37. Hanfstein B, Shlyakhto V, Lauseker M, et al. Velocity of early BCR-ABL transcript elimination as an optimized predictor of outcome in chronic myeloid leukemia (CML) patients in chronic phase on treatment with imatinib. Leukemia 2014; 28:1988.
  38. van Rhee F, Hochhaus A, Lin F, et al. p190 BCR-ABL mRNA is expressed at low levels in p210-positive chronic myeloid and acute lymphoblastic leukemias. Blood 1996; 87:5213.
  39. Jennings LJ, George D, Czech J, et al. Detection and quantification of BCR-ABL1 fusion transcripts by droplet digital PCR. J Mol Diagn 2014; 16:174.
  40. Ponzetto C, Guerrasio A, Rosso C, et al. ABL proteins in Philadelphia-positive acute leukaemias and chronic myelogenous leukaemia blast crises. Br J Haematol 1990; 76:39.
  41. Selleri L, von Lindern M, Hermans A, et al. Chronic myeloid leukemia may be associated with several bcr-abl transcripts including the acute lymphoid leukemia-type 7 kb transcript. Blood 1990; 75:1146.
  42. Ravandi F, Cortes J, Albitar M, et al. Chronic myelogenous leukaemia with p185(BCR/ABL) expression: characteristics and clinical significance. Br J Haematol 1999; 107:581.
  43. Melo JV, Myint H, Galton DA, Goldman JM. P190BCR-ABL chronic myeloid leukaemia: the missing link with chronic myelomonocytic leukaemia? Leukemia 1994; 8:208.
  44. Verma D, Kantarjian HM, Jones D, et al. Chronic myeloid leukemia (CML) with P190 BCR-ABL: analysis of characteristics, outcomes, and prognostic significance. Blood 2009; 114:2232.
  45. Mittre H, Leymarie P, Macro M, Leporrier M. A new case of chronic myeloid leukemia with c3/a2 BCR/ABL junction. Is it really a distinct disease? Blood 1997; 89:4239.
  46. Mills KI, MacKenzie ED, Birnie GD. The site of the breakpoint within the bcr is a prognostic factor in Philadelphia-positive CML patients. Blood 1988; 72:1237.
  47. Shtalrid M, Talpaz M, Kurzrock R, et al. Analysis of breakpoints within the bcr gene and their correlation with the clinical course of Philadelphia-positive chronic myelogenous leukemia. Blood 1988; 72:485.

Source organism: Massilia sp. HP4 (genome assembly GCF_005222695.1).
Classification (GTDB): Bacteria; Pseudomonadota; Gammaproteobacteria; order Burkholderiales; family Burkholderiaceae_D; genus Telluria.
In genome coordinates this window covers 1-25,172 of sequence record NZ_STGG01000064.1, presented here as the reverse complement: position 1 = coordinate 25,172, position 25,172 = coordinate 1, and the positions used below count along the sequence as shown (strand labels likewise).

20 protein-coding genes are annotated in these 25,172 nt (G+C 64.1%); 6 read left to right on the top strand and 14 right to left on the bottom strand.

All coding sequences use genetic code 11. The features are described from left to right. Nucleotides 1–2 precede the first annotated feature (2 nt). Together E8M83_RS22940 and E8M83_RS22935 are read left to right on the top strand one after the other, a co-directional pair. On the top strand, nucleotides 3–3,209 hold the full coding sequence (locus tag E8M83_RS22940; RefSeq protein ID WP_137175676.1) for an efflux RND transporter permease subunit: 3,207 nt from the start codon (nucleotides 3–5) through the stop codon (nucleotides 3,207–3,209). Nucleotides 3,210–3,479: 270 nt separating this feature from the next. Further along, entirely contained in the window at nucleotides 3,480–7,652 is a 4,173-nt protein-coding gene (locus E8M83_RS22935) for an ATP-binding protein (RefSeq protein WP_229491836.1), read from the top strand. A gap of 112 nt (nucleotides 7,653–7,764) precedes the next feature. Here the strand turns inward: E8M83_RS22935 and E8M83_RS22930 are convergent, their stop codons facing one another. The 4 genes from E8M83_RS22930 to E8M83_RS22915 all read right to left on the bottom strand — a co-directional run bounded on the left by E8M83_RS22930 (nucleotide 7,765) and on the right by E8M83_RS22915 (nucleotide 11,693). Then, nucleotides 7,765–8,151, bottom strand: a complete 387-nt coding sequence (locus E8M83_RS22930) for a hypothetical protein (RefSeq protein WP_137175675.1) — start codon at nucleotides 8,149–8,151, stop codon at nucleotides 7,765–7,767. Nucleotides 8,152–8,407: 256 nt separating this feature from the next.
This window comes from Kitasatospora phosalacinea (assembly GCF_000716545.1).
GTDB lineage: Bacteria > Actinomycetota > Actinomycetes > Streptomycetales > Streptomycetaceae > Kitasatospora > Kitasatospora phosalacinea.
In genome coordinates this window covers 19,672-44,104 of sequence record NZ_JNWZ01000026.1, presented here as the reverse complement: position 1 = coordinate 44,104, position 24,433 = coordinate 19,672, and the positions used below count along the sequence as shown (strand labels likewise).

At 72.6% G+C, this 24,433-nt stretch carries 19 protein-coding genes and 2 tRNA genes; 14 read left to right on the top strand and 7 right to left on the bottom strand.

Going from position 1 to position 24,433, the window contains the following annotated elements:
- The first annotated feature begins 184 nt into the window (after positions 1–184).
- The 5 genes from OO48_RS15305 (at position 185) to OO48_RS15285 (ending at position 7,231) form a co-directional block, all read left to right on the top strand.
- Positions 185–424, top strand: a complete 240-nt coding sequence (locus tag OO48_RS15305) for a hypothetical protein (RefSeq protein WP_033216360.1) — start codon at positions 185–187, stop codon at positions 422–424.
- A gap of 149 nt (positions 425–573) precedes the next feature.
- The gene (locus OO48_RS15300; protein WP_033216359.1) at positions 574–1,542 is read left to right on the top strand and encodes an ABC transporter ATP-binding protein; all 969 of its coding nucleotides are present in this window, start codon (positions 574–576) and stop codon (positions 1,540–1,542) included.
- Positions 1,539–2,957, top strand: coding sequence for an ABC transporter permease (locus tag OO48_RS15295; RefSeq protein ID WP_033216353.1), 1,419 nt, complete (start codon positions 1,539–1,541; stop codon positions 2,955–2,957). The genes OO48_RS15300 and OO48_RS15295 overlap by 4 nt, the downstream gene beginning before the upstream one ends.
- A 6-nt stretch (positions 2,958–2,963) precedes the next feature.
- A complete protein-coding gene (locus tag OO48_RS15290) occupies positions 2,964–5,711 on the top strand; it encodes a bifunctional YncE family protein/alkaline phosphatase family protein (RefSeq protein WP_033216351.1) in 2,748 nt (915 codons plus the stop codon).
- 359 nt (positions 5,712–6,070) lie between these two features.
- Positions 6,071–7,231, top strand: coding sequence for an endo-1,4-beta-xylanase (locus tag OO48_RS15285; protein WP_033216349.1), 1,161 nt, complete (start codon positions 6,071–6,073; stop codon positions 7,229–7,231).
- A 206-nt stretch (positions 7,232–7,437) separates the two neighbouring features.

48. Castor A, Nilsson L, Astrand-Grundström I, et al. Distinct patterns of hematopoietic stem cell involvement in acute lymphoblastic leukemia. Nat Med 2005; 11:630.
  49. Schenk TM, Keyhani A, Bottcher S, et al. Multilineage involvement of Philadelphia chromosome positive acute lymphoblastic leukemia. Leukemia 1998; 12:666.
  50. Cobaleda C, Gutiérrez-Cianca N, Pérez-Losada J, et al. A primitive hematopoietic cell is the target for the leukemic transformation in human philadelphia-positive acute lymphoblastic leukemia. Blood 2000; 95:1007.
  51. Savage DG, Szydlo RM, Goldman JM. Clinical features at diagnosis in 430 patients with chronic myeloid leukaemia seen at a referral centre over a 16-year period. Br J Haematol 1997; 96:111.
  52. Gorusu M, Benn P, Li Z, Fang M. On the genesis and prognosis of variant translocations in chronic myeloid leukemia. Cancer Genet Cytogenet 2007; 173:97.
  53. Huret JL. Complex translocations, simple variant translocations and Ph-negative cases in chronic myelogenous leukaemia. Hum Genet 1990; 85:565.
  54. Richebourg S, Eclache V, Perot C, et al. Mechanisms of genesis of variant translocation in chronic myeloid leukemia are not correlated with ABL1 or BCR deletion status or response to imatinib therapy. Cancer Genet Cytogenet 2008; 182:95.
  55. El-Zimaity MM, Kantarjian H, Talpaz M, et al. Results of imatinib mesylate therapy in chronic myelogenous leukaemia with variant Philadelphia chromosome. Br J Haematol 2004; 125:187.
  56. Marzocchi G, Castagnetti F, Luatti S, et al. Variant Philadelphia translocations: molecular-cytogenetic characterization and prognostic influence on frontline imatinib therapy, a GIMEMA Working Party on CML analysis. Blood 2011; 117:6793.
  57. Kurzrock R, Kantarjian HM, Shtalrid M, et al. Philadelphia chromosome-negative chronic myelogenous leukemia without breakpoint cluster region rearrangement: a chronic myeloid leukemia with a distinct clinical course. Blood 1990; 75:445.
  58. Maxson JE, Gotlib J, Pollyea DA, et al. Oncogenic CSF3R mutations in chronic neutrophilic leukemia and atypical CML. N Engl J Med 2013; 368:1781.